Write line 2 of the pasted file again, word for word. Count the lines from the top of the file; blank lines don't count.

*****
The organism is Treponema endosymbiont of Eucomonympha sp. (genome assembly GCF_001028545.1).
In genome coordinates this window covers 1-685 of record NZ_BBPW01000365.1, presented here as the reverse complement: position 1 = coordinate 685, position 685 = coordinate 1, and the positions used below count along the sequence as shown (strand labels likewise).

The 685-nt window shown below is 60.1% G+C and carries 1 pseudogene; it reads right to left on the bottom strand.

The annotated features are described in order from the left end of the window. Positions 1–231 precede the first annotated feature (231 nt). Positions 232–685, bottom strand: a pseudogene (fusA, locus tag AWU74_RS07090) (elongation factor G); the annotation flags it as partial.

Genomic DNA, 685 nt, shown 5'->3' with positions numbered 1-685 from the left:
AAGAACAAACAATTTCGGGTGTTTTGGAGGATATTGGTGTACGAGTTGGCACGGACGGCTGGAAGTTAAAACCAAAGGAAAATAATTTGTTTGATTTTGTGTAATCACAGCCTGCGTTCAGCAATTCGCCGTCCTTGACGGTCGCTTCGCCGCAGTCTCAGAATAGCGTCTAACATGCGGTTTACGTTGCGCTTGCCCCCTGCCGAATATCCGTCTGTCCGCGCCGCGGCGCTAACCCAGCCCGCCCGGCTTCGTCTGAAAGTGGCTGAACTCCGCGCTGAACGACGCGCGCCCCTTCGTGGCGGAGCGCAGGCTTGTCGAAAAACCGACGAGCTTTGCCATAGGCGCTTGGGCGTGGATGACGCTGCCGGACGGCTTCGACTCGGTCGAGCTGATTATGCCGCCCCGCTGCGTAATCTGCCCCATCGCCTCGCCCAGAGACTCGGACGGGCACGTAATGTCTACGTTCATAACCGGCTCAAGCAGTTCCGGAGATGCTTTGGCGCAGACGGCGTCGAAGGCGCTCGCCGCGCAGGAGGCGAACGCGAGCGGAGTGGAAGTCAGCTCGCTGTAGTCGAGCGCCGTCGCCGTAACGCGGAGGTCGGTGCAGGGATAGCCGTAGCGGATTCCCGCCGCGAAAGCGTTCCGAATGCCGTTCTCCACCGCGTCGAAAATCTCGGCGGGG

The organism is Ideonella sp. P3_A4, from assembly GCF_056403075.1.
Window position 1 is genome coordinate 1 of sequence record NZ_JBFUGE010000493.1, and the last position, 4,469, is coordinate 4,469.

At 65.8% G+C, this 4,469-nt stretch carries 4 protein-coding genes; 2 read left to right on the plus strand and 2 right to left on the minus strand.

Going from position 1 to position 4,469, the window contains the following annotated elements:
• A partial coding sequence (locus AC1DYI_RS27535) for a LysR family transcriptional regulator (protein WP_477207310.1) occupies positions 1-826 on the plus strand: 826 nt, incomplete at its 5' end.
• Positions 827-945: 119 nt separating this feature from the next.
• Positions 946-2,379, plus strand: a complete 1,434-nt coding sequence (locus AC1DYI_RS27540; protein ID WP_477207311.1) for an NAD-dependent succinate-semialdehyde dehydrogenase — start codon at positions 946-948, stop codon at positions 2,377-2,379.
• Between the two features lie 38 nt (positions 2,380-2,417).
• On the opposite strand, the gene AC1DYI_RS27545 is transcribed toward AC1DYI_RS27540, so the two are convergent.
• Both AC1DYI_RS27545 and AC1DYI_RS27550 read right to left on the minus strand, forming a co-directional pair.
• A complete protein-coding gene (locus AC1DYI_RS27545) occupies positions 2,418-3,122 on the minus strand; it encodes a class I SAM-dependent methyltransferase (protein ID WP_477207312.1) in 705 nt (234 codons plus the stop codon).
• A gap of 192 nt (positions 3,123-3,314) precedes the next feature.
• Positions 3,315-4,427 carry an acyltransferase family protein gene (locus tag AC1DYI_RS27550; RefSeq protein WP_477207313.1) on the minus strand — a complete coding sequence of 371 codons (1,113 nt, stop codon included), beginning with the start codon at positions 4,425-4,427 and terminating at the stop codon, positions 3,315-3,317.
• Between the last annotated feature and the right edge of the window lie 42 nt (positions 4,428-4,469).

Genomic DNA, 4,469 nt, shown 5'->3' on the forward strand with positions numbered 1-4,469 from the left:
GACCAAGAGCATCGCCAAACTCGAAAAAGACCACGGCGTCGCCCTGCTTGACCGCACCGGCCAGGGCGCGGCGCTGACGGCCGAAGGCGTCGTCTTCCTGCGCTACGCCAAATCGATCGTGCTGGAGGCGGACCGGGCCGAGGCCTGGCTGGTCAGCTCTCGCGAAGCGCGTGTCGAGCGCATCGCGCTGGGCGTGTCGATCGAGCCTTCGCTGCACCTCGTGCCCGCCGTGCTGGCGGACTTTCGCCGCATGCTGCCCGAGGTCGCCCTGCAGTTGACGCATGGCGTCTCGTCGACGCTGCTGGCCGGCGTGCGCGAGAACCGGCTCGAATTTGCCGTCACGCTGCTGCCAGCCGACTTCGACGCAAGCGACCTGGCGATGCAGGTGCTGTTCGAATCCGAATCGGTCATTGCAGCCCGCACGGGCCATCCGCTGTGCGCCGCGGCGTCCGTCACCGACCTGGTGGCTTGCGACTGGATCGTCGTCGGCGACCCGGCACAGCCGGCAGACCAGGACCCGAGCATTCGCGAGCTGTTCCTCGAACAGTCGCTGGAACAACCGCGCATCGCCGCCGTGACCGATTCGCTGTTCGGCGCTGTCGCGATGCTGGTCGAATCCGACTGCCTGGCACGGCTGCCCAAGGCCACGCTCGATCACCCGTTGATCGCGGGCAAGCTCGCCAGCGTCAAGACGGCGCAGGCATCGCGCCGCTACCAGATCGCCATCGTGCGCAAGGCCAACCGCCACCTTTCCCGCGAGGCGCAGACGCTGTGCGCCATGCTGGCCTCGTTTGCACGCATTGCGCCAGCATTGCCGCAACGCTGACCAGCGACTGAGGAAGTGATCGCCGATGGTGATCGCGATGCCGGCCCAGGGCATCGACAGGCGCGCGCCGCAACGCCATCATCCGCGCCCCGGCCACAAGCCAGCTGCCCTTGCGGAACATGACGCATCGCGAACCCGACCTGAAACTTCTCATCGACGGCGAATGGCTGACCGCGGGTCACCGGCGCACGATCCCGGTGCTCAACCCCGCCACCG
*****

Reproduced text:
In genome coordinates this window covers 1-685 of record NZ_BBPW01000365.1, presented here as the reverse complement: position 1 = coordinate 685, position 685 = coordinate 1, and the positions used below count along the sequence as shown (strand labels likewise).